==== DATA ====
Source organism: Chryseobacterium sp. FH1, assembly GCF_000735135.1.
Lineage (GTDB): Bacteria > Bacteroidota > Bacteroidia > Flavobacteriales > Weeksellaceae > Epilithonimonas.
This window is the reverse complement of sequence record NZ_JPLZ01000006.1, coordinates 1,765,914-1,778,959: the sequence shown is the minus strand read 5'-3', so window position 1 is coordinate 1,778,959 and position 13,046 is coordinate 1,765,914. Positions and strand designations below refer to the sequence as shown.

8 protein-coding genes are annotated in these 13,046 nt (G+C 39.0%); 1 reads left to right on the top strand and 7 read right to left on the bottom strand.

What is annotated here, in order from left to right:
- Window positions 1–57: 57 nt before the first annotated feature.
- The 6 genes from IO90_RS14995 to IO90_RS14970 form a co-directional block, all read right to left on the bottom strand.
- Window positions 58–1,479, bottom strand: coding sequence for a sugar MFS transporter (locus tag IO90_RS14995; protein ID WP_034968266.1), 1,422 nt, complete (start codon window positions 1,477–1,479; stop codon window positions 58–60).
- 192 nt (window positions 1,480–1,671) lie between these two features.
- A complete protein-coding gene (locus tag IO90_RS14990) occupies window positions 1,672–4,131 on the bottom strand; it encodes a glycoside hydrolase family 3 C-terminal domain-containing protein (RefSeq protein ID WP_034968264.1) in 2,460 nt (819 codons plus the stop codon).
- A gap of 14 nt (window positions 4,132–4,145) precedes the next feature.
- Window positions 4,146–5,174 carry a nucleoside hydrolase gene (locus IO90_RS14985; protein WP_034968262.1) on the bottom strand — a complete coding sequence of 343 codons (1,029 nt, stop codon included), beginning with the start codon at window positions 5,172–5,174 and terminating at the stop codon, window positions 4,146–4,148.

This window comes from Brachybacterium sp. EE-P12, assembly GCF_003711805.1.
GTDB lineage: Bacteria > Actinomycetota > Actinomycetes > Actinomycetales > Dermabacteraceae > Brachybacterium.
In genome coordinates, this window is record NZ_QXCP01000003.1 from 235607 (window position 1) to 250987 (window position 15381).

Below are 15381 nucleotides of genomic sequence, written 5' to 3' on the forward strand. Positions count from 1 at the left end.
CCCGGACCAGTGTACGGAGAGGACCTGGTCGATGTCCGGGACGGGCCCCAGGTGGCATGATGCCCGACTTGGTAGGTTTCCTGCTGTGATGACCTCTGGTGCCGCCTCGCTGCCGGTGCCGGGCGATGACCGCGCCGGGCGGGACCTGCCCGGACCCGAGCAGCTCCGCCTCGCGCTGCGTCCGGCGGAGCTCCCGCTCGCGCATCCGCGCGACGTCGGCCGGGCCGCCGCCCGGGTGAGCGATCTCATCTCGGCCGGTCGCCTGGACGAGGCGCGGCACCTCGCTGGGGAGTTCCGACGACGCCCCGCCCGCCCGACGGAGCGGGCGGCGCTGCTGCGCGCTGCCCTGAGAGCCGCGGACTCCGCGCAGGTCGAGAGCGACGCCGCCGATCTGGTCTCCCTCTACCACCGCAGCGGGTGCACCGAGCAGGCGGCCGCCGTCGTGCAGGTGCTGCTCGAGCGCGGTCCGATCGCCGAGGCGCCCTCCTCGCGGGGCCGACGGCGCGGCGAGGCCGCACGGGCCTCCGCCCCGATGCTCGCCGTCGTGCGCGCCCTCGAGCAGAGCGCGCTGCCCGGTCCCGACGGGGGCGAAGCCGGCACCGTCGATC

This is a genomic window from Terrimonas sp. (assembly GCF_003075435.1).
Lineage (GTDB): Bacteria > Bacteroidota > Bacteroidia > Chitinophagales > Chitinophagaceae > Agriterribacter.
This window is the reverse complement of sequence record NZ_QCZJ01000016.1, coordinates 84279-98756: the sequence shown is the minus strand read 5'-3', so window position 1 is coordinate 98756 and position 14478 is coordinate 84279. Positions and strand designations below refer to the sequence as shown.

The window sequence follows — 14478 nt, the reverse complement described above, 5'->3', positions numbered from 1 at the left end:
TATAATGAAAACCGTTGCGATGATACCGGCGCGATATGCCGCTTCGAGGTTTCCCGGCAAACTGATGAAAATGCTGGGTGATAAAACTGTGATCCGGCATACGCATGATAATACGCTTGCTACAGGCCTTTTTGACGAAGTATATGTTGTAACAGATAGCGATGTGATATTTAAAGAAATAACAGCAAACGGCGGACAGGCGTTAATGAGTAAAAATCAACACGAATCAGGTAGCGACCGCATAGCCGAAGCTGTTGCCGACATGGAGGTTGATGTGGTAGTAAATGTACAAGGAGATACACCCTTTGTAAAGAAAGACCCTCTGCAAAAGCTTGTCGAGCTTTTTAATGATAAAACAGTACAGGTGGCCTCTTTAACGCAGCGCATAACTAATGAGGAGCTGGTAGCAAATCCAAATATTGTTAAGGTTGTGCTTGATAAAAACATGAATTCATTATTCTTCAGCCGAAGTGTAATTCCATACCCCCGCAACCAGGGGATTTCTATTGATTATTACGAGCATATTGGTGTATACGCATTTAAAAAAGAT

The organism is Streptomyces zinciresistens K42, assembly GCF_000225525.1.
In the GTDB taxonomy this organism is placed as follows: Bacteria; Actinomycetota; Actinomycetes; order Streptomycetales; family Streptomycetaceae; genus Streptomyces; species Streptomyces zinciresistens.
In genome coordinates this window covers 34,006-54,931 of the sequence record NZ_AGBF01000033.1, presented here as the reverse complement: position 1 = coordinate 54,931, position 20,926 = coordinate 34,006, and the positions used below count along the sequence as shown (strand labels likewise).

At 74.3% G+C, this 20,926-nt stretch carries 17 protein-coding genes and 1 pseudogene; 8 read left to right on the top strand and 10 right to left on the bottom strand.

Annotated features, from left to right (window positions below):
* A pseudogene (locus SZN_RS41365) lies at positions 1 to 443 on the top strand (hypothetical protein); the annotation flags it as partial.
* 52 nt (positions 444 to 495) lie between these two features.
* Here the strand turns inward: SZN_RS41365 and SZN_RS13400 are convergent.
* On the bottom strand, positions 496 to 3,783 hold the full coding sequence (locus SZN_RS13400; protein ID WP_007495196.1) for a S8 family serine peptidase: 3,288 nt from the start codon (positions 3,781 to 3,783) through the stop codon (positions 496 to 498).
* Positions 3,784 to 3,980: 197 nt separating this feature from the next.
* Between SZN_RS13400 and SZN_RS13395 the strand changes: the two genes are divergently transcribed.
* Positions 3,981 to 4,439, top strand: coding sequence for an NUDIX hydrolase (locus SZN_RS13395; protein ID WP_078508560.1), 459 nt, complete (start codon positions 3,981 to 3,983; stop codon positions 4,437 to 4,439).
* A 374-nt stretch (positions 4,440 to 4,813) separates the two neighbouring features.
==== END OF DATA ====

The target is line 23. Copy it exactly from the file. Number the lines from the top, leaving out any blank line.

The organism is Streptomyces zinciresistens K42, assembly GCF_000225525.1.